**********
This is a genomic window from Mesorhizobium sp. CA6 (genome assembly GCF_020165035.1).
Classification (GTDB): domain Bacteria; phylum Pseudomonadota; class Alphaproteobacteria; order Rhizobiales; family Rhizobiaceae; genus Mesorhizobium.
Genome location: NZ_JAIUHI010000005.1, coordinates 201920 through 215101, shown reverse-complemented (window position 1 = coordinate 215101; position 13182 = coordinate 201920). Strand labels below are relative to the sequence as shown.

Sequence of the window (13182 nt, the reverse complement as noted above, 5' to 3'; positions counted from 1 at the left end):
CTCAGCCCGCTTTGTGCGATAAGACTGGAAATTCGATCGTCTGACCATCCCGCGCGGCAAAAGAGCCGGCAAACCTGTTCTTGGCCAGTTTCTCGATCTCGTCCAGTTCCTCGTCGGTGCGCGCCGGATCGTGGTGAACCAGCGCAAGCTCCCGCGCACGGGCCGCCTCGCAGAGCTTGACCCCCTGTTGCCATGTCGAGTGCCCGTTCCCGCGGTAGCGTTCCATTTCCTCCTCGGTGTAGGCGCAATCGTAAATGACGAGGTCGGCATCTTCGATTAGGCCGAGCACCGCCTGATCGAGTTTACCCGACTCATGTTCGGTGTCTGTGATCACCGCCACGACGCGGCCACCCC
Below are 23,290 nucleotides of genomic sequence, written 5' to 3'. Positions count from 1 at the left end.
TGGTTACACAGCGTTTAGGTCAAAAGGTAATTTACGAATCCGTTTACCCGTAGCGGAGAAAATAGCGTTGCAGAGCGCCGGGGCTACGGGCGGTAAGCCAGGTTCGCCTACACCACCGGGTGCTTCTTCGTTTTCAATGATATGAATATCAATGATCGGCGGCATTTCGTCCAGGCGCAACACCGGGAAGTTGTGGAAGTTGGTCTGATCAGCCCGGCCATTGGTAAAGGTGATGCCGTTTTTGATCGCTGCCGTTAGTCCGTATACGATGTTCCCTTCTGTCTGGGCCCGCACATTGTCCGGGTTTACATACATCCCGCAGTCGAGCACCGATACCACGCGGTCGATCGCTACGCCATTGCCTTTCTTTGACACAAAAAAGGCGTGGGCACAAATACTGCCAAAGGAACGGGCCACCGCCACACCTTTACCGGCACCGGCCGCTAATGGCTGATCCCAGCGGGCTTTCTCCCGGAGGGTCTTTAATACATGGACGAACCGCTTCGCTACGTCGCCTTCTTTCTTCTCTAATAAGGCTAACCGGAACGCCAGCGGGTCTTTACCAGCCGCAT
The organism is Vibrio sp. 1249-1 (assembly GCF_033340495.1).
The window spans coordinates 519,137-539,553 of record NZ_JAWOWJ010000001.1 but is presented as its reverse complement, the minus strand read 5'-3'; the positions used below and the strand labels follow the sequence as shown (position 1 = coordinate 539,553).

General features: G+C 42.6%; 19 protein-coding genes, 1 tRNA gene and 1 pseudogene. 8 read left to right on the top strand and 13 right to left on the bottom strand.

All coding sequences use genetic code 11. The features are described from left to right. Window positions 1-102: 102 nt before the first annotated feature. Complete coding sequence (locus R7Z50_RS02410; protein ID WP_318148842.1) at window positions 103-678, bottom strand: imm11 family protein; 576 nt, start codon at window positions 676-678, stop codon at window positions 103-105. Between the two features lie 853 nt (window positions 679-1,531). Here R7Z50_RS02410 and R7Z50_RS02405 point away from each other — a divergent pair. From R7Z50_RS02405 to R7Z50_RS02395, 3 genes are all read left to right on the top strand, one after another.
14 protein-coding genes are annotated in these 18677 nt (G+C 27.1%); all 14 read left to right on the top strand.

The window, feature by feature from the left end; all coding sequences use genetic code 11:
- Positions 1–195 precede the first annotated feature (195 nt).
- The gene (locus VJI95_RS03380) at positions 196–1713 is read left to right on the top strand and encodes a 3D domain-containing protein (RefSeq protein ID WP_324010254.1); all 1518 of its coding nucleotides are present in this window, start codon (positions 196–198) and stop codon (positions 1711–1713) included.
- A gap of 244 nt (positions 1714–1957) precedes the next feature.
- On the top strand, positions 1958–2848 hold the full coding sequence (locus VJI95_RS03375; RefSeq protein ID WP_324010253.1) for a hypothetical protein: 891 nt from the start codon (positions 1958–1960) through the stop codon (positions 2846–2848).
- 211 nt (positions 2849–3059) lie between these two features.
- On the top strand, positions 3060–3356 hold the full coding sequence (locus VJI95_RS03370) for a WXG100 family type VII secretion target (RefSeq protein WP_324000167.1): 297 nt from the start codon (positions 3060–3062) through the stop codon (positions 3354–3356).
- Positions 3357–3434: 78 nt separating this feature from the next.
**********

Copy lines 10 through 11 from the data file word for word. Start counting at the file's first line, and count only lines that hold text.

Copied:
General features: G+C 42.6%; 19 protein-coding genes, 1 tRNA gene and 1 pseudogene. 8 read left to right on the top strand and 13 right to left on the bottom strand.

All coding sequences use genetic code 11. The features are described from left to right. Window positions 1-102: 102 nt before the first annotated feature. Complete coding sequence (locus R7Z50_RS02410; protein ID WP_318148842.1) at window positions 103-678, bottom strand: imm11 family protein; 576 nt, start codon at window positions 676-678, stop codon at window positions 103-105. Between the two features lie 853 nt (window positions 679-1,531). Here R7Z50_RS02410 and R7Z50_RS02405 point away from each other — a divergent pair. From R7Z50_RS02405 to R7Z50_RS02395, 3 genes are all read left to right on the top strand, one after another.